In April, a cofounder of Birmingham’s Yellowhammer Brewing was named as the new head brewer. In July he announced his departure, citing the desire to be closer to family in north Alabama.
That’s when Serda and Simon Sothras stumbled across each other. Sothras, a self-described “gypsy brewer” who’d started in Portland, Ore., and spent the last six years brewing and consulting all over the world, had finished up a contract in Miami. With the pandemic raging, his initial plan of traveling to India didn’t seem so hot. But he’d never worked in the South, and the Serda Brewing situation seemed to present an interesting challenge.
“When I was coming in, I was comparing Birmingham and Mobile and I didn’t understand why there’s not an anchor brewery here,” Sothras said. If you’re on a coast at the crossroads of two major interstates, he said, you ought to have a regional brewery.
“I walked into this brewery, and John has put a lot of money, personal money, into this place, and it was a shame to see it,” Sothras said. “I spent a month and a half just cleaning and cleaning.”
By June and July Sothras was putting some new hazy IPAs on the menu and throwing Serda some curves.
“John didn’t believe me that I could make a yogurt beer,” Sothras said. “I had to prove him wrong. You should have saw his face when I took him to Publix … I saw the fear in his eyes.”
“It wasn’t fear,” said Serda. “It was just, ‘Are you sure …’”
“I told him ‘We’re about to spend $200 on yogurt,’” said Sothras. And then they were about to start dumping it into a fermenter.
This isn’t an insane as it might sound. Sothras said his family roots are in Iceland. Iceland produces a yogurt-like dairy product called skyr. The cultures active in the fermentation of skyr can be used to sour the mash used to brew a beer. Done to a German gose style, this creates an Icelandic style called skyr gose or skyrgosi. Sothras uses the technique to make a Berliner weisse that he calls his “base sour,” a recipe that can be varied with fruit flavors and other modifications.
Given the amount of work that had to be done, Serda said, the effects of the pandemic weren’t all bad. “Stimulus money did help a lot,” he said. As for the shutdown and slowdown, “It did give us the time to make the beers right,” he said.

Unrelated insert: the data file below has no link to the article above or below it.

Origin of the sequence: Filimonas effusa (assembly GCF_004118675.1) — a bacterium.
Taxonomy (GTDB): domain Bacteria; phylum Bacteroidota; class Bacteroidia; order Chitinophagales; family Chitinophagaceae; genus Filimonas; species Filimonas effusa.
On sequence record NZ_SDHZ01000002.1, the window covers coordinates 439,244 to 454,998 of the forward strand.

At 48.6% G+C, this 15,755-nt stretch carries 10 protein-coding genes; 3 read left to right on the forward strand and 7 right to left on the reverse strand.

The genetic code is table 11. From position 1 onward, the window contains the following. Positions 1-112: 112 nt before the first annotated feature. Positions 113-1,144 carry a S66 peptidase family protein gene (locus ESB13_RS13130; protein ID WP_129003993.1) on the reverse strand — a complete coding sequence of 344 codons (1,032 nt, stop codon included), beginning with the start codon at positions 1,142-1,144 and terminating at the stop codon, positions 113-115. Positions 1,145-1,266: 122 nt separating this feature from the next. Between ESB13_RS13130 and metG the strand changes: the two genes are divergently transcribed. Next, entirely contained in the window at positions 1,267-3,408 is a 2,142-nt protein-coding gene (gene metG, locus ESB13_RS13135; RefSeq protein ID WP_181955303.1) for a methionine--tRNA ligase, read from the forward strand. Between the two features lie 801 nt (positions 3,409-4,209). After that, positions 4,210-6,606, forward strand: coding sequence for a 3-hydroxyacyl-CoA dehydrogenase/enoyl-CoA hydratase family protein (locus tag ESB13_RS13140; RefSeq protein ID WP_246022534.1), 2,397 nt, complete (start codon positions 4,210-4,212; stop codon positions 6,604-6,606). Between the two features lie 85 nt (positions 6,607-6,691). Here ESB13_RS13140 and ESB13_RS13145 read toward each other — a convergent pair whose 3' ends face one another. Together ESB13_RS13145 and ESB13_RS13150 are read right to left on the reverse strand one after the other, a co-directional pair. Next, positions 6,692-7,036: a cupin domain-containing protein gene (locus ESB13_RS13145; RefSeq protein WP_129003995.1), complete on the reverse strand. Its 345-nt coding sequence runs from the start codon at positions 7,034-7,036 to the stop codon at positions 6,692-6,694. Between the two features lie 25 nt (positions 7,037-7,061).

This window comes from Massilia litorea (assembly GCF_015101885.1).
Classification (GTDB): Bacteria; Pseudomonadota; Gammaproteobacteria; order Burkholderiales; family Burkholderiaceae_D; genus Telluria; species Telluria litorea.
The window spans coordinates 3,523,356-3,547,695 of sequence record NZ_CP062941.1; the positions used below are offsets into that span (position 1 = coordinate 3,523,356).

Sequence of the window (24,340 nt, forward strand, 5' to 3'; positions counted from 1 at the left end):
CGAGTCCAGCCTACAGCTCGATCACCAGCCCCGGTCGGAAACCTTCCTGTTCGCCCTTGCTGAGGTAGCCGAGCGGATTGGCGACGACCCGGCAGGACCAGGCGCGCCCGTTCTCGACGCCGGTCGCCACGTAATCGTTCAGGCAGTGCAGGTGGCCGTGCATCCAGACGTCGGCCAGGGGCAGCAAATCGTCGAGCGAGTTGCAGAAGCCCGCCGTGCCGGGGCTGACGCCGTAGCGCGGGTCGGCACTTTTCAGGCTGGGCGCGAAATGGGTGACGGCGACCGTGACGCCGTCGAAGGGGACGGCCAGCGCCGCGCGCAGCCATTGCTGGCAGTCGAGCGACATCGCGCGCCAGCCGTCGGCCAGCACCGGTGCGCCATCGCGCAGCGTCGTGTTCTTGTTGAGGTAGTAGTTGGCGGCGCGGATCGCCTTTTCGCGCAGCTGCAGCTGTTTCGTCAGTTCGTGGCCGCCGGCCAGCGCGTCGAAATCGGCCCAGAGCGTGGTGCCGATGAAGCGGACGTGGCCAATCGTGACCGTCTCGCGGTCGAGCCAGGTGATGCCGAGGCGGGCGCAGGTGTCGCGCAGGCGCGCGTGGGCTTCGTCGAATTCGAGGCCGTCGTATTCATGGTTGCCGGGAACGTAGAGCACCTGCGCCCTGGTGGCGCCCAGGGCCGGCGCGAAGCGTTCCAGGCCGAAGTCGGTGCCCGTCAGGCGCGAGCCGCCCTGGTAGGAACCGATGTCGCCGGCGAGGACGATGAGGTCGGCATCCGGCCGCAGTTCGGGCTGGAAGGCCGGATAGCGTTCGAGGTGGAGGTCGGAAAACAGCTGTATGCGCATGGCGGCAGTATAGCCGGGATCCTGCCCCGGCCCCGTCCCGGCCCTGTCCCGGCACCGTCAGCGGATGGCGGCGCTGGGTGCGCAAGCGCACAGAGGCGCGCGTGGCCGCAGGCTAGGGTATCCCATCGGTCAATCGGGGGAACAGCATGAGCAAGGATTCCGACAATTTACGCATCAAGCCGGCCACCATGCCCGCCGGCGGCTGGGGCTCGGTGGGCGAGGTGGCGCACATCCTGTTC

“It gave us the time to play around,” said Sothras. “It gave us the time to see what the market wanted.”
From late summer into early fall, it seemed to be paying off. “I started seeing people I hadn’t seen in a long time,” said Serda.
Serda Brewing has returned to commercial distribution with four taproom-tested beers. Atticus Empire is a hazy double IPA with a complex flavor profile and an 8% alcohol content by volume. Mangalore is a slightly lighter IPA at 7.5% ABV, with significantly less bitterness and more tropical flavor. The Ranger is a milder (4.6%) sour with a very sweet, very forward watermelon flavor.
Serda said he expects those three to be standards, while the fourth will be a seasonal offering: Jubilator, an 8% helles doppelbock that might be right up your alley if you like Abita’s Andygator.
Others are on the menu at the taproom, as the experimentation continues: stouts and dubbels and Belgians and more. Serda said he’s very excited about Beach Trip, a Pilsner going into distribution this spring, and about a limited run of mead using local honey. Sothras said he’s itching to make some ciders, which he thinks are well suited for Mobile’s summer heat.
There’s no clear-cut finishing line. Last year, for the first time, the Mystics of Time started their Mardi Gras parade in front of their new home just across the street. “It’s crazy,” Serda said. “That Saturday is just crazy. We love it. It’s just a good time.”
While uncertainty remains about Mobile’s public Mardi Gras celebrations, many of the parades and balls already have been canceled for 2021. Whatever happens, it’s clear that the season won’t bring the surge of business it usually does. Serda Brewing’s second act remains a work in progress. (Updates can be found at serdabrewing.com and www.facebook.com/serdabrewing.
Sothras said that in the long run he sees Mobile as “a very young market” with room for growth.
Serda said he’s already looking ahead to Mardi Gras 2022, but he things good things are coming before then. He expects 2021 legislation to bring more flexibility to state limits on who can distribute and who can serve what alcoholic beverages. Most of all, he expects a gradual return to normalcy as COVID-19 vaccines are distributed.
“I think March is going to be a good month for us,” he said. “In general people are just so tired and sick of not being able to do anything, and so afraid. It’s going to be great.”